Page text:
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He’ll Pay Call on Cummings, Koelble Says

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On the heels of Samuel Dickstein’s one-man investigation of Nazi activities here yesterday, Alphonse G. Koelble, self-styled counsel for the Friends of the New Germany, told reporters he is planning a Washington trip tomorrow to ask Attorney General Homer Cummings to prosecute the parties “promoting” the boycott of German goods.

Koelble, whose law offices are at 299 Broadway, New York, said he would ask for the specific indictment of Samuel Untermyer, president of the Non-Sectarian Anti-Nazi League; Mayor Fiorello H. LaGuardia of New York; Theodore Roosevelt; James W. Gerard, former United States Ambassador to Germany, as well as the American Federation of Labor and the so-called boycott committee of the American Jewish Congress. The Nazi lawyer declared he would urge their prosecution on charges of violating the Sherman antitrust laws.

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“I have been practicing law for two decades in New York,” he said with a pompous flourish, and I have plenty of precedents in support of my request. They indicted Nazi sympathizers in the Federal Court of New York. I will ask that the Grand Jury prove itself impartial by probing the opposing faction.” Koelble endeavored to impress the gentlemen of the press with his high-sounding titles of president of the America First League, the German-American Citizens League and the German Democrats of New York.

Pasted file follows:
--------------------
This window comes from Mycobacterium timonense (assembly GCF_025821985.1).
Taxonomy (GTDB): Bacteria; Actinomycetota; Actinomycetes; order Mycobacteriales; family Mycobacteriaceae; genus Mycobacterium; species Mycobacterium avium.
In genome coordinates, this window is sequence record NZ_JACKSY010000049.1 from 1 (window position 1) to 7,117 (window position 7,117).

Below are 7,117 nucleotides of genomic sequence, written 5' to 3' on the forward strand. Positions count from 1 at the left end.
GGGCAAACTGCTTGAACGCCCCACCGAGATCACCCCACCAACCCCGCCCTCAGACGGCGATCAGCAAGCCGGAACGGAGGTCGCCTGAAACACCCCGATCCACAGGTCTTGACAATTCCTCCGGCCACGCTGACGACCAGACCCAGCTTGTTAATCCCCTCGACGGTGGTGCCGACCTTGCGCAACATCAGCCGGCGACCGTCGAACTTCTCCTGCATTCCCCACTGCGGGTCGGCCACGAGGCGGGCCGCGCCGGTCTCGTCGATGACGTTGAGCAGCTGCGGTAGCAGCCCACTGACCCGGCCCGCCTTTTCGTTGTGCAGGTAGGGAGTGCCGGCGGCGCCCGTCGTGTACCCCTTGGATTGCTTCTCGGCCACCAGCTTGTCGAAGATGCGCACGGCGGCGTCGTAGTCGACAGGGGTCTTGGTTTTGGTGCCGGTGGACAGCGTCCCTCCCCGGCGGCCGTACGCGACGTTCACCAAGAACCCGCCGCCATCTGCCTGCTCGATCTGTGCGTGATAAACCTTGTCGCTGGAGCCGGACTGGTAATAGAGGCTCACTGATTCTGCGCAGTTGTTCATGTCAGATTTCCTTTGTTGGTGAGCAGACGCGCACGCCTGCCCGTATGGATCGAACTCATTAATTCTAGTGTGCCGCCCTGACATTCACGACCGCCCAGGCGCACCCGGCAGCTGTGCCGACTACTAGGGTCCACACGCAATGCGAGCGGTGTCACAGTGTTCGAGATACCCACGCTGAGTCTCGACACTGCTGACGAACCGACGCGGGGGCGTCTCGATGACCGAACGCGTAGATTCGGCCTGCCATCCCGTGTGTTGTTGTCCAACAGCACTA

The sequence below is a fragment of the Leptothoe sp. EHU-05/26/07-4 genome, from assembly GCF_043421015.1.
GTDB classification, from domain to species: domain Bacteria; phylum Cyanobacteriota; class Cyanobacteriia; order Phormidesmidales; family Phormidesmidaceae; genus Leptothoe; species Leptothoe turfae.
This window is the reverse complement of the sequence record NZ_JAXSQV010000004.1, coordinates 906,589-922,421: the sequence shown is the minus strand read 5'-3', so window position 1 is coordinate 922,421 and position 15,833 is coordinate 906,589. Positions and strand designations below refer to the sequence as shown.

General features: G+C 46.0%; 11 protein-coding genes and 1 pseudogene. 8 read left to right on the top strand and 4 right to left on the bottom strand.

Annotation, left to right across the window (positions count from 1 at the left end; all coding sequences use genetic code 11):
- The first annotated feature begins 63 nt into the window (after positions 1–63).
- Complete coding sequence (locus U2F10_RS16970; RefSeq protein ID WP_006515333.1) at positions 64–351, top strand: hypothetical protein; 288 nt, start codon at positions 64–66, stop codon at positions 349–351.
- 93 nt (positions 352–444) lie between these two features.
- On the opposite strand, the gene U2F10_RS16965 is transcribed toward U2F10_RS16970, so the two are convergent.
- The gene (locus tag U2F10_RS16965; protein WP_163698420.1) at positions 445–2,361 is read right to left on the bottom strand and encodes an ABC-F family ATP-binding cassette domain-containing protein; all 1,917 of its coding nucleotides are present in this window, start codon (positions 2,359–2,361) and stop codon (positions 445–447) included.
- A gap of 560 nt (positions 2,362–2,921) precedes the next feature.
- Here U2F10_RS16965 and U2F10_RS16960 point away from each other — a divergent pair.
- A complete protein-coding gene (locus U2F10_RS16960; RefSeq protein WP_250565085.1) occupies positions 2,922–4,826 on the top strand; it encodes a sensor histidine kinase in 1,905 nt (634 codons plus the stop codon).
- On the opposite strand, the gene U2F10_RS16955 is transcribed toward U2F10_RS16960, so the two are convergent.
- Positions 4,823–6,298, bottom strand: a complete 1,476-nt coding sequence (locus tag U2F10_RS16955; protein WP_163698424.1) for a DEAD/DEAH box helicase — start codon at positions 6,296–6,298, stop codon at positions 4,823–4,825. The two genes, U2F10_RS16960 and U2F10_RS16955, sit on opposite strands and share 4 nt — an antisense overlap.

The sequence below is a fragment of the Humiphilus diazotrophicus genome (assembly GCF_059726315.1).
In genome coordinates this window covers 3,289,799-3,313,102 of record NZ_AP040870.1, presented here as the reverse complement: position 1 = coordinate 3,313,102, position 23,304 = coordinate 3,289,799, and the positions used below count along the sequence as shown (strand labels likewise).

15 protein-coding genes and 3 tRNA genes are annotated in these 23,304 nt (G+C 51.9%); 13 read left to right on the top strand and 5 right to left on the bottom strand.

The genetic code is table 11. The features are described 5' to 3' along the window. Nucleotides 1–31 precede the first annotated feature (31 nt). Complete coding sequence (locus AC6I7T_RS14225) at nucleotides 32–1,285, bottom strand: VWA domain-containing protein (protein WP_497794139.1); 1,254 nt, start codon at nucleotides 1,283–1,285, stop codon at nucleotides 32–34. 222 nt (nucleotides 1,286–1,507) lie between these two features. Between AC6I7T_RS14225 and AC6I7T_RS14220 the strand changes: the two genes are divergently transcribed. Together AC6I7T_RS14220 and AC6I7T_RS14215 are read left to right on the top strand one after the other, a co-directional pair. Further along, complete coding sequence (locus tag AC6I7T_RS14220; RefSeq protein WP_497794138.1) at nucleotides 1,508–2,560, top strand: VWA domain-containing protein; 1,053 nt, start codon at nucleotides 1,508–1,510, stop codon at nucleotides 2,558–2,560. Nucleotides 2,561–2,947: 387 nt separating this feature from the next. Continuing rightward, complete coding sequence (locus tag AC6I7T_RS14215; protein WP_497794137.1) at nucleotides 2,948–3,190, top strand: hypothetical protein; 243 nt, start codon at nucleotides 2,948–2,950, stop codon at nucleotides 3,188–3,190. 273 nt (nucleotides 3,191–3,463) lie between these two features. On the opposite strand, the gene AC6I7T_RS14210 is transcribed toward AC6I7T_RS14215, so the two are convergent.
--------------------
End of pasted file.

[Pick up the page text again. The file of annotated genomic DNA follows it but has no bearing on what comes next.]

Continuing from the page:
Meanwhile Representative Dickstein, vice chairman and lone attendant member of the Congressional Committee to Investigate Nazi Activities in the United States, yesterday held private hearings in the post office building here, to which storm troopers and police taking part in the recent Irvington riot were summoned.

During the two-hour session, at which Dickstein was assisted by his law associate, Maximilian Bader, and a number of Federal officers, the Nazis demonstrated none of the goose-stepping imperiousness of the early part of the week when they buffeted and, in turn, were buffeted by outraged citizens of Irvington. Storm troop regalia, which is ascribed as the provocation for the Irvington affray, was not in evidence yesterday. The witnesses, who had been subpoenaed some days ago, appeared rather abashed as press photographers maneuvered for picture possibilities and, with some show of solemnity, the hearings were brought under way by officials in attendance.

Joseph Haubner, a storm trooper frequently seen in charge of the uniformed detachment maintaining order at New York Nazi meetings, coyly hid his face from photographers behind a chubby fist upon which he gnawed from time to time. The other storm troopers (they describe themselves as Ordnung Dienst or “ushers”) were from the Irvington cell of the Nazis.

They gave as their names: Ludwig Gruenwald, president of the local cell of the Friends of New Germany; Carl Jaeger, vice president; August Schlosser; and William Becker.

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